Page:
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Transportation Problems

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- http://orms.pef.czu.cz/text/transProblem.html
- http://office.microsoft.com/en-us/excel-help/using-solver-to-solve-transportation-or-distribution-problems-HA001124597.aspx
- http://www2.cs.uh.edu/~ceick/6367/Proj1-2012.html
- http://www-personal.umich.edu/~murty/510/510slides9.pdf
- http://www.jstor.org/stable/2583546
- http://www.authorstream.com/Presentation/chainz062002-485708-transportation-and-assignment-problems/
- http://www.youtube.com/watch?v=RnZnIIksdwU

- Learn to develop and evaluate domain-specific crossover and mutation operators (for balanced transportation problems)
- Learn to build systems that solve optimization problems with EC
- Develop an initial version of the system
- Improve the initial version (by using better system parameters or better operators such as different selection techniques or different genetic operators)
- Conduct experiments which assess the current version of the system
- Analyze the experimental results
- Modify the system based on the results of step2

- Design a system that can solve challenging, non-linear balanced transportation problems
- Get some exposure to the “world of transportation problems”

- Have a general theme
- Compare at least 2 approaches (could be similar or the second approach could be kind of trivial)
- Run algorithms at least 3 times (you might just be unlucky)
- Report the results of running the benchmark transparently and completely
- Interpret your results (even if there is no clear evidence pointing into one direct); explain your results (could be speculative)
- Report the history of the project.
- What was expected, what was unexpected?

- Things to observe when running an EC-system
- Average fitness
- Best solution found so far
- Diversity in the current population (expensive)
- Degree of change from generation to generation
- Visualizing the current best solutions could be helpful
- building blocks in the searched solutions
- Complexity: runtime, storage, number of genetic operators applied,…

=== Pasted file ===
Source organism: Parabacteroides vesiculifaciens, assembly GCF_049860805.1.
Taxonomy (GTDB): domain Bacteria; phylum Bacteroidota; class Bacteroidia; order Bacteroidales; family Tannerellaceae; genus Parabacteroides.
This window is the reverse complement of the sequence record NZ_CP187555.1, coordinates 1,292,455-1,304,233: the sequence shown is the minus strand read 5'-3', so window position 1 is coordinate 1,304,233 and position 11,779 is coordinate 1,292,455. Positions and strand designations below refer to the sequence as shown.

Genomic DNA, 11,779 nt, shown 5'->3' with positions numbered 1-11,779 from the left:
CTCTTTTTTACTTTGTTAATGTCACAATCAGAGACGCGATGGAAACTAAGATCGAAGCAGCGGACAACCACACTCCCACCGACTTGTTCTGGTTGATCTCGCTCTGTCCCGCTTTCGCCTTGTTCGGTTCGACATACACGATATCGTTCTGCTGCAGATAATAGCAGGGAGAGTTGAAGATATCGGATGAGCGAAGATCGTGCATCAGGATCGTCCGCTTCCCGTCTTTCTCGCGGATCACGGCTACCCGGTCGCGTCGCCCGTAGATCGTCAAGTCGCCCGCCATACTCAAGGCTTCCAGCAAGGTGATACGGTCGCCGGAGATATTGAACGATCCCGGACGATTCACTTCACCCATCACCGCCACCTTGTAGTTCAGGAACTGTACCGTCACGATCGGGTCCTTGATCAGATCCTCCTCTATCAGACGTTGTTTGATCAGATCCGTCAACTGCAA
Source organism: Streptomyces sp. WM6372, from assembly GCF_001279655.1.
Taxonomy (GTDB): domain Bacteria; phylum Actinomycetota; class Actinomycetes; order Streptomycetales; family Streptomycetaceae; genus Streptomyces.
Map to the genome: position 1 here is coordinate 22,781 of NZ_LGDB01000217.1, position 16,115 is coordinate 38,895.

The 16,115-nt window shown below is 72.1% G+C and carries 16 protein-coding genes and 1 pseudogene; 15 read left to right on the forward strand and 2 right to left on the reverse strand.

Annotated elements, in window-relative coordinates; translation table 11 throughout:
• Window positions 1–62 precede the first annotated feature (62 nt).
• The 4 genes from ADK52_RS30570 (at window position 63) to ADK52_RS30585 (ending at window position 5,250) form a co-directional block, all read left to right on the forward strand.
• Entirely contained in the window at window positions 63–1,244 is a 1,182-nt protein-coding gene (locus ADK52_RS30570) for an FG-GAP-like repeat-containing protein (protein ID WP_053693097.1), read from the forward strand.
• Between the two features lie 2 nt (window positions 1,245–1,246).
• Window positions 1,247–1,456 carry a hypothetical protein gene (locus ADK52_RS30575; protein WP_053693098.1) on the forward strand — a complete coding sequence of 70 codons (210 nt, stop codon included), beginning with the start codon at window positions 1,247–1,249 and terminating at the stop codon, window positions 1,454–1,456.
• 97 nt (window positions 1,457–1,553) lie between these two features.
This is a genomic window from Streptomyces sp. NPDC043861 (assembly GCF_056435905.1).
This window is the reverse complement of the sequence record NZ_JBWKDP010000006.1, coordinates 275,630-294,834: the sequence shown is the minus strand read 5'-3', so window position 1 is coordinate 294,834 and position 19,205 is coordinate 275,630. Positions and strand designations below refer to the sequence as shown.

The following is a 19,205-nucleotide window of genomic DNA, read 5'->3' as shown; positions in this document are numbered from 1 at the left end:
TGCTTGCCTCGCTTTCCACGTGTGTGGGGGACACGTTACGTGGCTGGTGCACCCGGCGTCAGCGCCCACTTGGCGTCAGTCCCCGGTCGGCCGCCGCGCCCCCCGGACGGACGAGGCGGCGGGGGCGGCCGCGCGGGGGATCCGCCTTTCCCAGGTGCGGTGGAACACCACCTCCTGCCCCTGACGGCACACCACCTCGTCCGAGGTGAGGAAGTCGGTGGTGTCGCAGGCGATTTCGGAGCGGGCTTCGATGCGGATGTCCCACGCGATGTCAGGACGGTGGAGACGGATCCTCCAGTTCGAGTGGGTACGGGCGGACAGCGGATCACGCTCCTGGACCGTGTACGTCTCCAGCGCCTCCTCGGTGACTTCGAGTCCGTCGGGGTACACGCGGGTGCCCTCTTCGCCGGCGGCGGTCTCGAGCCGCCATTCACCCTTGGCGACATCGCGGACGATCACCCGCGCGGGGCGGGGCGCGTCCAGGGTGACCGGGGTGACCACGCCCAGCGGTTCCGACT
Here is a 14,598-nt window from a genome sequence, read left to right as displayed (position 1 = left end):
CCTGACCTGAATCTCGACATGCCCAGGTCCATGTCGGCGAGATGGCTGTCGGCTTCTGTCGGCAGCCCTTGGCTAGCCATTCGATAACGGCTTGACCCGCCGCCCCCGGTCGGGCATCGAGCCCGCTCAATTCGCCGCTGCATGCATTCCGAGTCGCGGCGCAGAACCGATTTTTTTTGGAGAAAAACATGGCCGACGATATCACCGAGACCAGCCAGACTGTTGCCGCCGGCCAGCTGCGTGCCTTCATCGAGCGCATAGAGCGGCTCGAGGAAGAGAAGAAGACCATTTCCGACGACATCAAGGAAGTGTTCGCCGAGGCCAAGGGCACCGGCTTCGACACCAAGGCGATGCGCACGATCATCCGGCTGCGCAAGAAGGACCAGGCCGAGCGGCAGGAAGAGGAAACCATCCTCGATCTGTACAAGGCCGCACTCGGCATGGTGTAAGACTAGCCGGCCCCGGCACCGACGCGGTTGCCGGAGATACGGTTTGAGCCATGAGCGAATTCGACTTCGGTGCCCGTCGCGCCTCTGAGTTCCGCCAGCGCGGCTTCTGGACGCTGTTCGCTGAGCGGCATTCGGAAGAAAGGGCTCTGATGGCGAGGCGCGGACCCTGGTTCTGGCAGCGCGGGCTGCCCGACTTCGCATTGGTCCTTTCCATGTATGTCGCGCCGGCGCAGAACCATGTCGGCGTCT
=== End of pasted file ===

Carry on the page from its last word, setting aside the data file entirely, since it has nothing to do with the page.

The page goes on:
- What parts of the search space are searched (hard to analyze)

- Things to report when summarizing experiments
- Experimental Environment: Operators used and probabilities of their application, selection method, population size, best found solution, best average fitness.
- Observed Results: Best solution found, best fitness/average fitness over time, diversity over time.
- Run several experiments for the first and fourth cost function (for the two cases)
- Run the “best version” of your system for the second and third cost function repeated 3 times for the two cases (no analysis required)

t11

- 9 1
- 4 1 4

- Values tij have to be between 0 and min(source(i),distination(j))
- I can compute delta_tij=min(Source(i)-jtij, destination(j)- itij), which is how much tij has to be increased/decreased to satisfy the constraints
- Simple Initialization Procedure: Set tij to 0 initially, and visit tij in some random order and assign the maximum allowed value (delta_tij) to it.
- Complex initialization procedure: Use multiple loops and assign a percentage of the maximum increase to tij, and set it to tij+delta_tij in the last iteration.
- Reverse initialization procedure: assign min(source(i),destination(j) to tij and reduce it…
- Mutation: Change tij by adding/subtracting a number from it, not violating condition 1, and reuse the simple (complex??) initialization procedure: negative delta_tij values result in a reduction of the amount transported.

5

10

5

11

9

- If M1 and M2 are legal solutions, a*M1 + b*M2 (with a,b>0 a+b=1) are also legal solutions. This provides as with a quite natural crossover operator. This operator is called arithmetical crossover in the EC numerical optimization literature.
- Boundary Mutation (that sets the value of one (possibly more) elements of the matrix to its minimum (0) or maximum possible value (min(source(i), dest(j))), might also have some merit.

2001 Material

Let row(I) the sum of elements in the I-th row

Let col(j) the sum of the elements in the j-th column

Let sour(I) the sum of the supplies of the I-th row

Let dest(j) the demand for the j-th colums

Let dest(j)=<col(j) and source(I)=<row(I) for I,j=…

Visit the matrix elements (possibly excluding some elements) in some randomly selected order and do the following with the visited element vij with its current value v:

- maxred= min(col(j)-dist(j), row(i)-sour(i))
- r= min(v, maxred)
- vij=vij-r; row(i)=row(i)-r; col(j)=col(j);

2001 Material

2 2 0 0 0 2 6

1 1 24 0 2 0 6

1 0 0 3 2 0 6

0 1 20 1 0 2 6

Boundary Mutation:

- Selection an element of the matrix
- Set it to its maximum possible value (4 in the example)
- Rerun a reverse initialization algorithm (the normal initialization algorithm) that reduces the elements of a matrix until the source and destination amounts are correct.